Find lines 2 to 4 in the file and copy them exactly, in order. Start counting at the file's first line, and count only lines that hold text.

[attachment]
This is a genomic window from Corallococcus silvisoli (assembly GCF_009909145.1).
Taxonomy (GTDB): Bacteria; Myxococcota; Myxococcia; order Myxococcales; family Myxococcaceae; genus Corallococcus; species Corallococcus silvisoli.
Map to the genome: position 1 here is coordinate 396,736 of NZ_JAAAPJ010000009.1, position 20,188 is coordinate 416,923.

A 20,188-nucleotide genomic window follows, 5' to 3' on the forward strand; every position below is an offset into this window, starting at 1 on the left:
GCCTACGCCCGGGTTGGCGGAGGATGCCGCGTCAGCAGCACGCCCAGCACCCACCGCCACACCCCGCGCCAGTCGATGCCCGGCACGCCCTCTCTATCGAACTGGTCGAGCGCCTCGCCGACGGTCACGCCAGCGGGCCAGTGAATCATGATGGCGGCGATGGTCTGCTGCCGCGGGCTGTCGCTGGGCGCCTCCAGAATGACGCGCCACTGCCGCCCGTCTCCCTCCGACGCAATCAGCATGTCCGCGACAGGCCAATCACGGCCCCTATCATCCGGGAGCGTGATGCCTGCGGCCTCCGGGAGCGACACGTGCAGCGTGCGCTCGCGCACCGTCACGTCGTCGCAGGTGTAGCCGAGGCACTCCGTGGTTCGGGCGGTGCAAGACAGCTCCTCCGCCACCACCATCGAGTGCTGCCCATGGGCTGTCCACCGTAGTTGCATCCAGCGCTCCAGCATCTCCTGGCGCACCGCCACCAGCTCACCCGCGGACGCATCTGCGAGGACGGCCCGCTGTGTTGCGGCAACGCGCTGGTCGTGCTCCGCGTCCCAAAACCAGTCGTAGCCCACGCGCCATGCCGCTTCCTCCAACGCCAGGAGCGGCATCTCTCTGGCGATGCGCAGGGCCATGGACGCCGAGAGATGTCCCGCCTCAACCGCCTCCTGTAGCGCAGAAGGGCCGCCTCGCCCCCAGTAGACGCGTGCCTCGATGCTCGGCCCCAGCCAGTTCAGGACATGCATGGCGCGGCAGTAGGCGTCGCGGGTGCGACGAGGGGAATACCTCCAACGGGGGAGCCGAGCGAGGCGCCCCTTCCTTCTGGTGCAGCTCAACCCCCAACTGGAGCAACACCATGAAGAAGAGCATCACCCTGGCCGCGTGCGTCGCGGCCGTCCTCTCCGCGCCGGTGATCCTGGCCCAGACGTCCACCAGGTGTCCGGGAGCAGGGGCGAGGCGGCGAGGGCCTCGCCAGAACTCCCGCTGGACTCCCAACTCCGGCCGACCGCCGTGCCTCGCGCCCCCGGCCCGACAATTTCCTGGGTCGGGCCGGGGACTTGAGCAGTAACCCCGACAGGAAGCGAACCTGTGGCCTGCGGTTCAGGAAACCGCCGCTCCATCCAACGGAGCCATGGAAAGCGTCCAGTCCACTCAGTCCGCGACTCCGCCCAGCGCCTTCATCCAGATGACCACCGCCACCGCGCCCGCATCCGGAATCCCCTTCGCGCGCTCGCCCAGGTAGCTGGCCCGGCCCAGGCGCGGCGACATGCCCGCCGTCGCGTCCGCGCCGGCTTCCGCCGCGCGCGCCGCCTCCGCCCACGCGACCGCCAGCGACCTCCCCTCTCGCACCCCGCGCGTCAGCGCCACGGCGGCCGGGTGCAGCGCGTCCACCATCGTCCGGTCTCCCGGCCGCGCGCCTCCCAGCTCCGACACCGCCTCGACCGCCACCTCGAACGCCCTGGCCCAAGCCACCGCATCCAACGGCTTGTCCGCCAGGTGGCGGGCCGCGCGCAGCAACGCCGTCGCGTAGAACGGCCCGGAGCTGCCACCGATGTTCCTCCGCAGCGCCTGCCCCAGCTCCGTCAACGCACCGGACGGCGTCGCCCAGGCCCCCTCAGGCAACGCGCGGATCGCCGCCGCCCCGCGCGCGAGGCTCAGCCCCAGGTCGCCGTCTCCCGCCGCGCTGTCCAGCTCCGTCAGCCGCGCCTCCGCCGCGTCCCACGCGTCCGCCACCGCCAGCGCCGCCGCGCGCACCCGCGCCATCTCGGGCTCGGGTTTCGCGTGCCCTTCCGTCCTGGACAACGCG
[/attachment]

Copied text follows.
Taxonomy (GTDB): Bacteria; Myxococcota; Myxococcia; order Myxococcales; family Myxococcaceae; genus Corallococcus; species Corallococcus silvisoli.
Map to the genome: position 1 here is coordinate 396,736 of NZ_JAAAPJ010000009.1, position 20,188 is coordinate 416,923.

A 20,188-nucleotide genomic window follows, 5' to 3' on the forward strand; every position below is an offset into this window, starting at 1 on the left: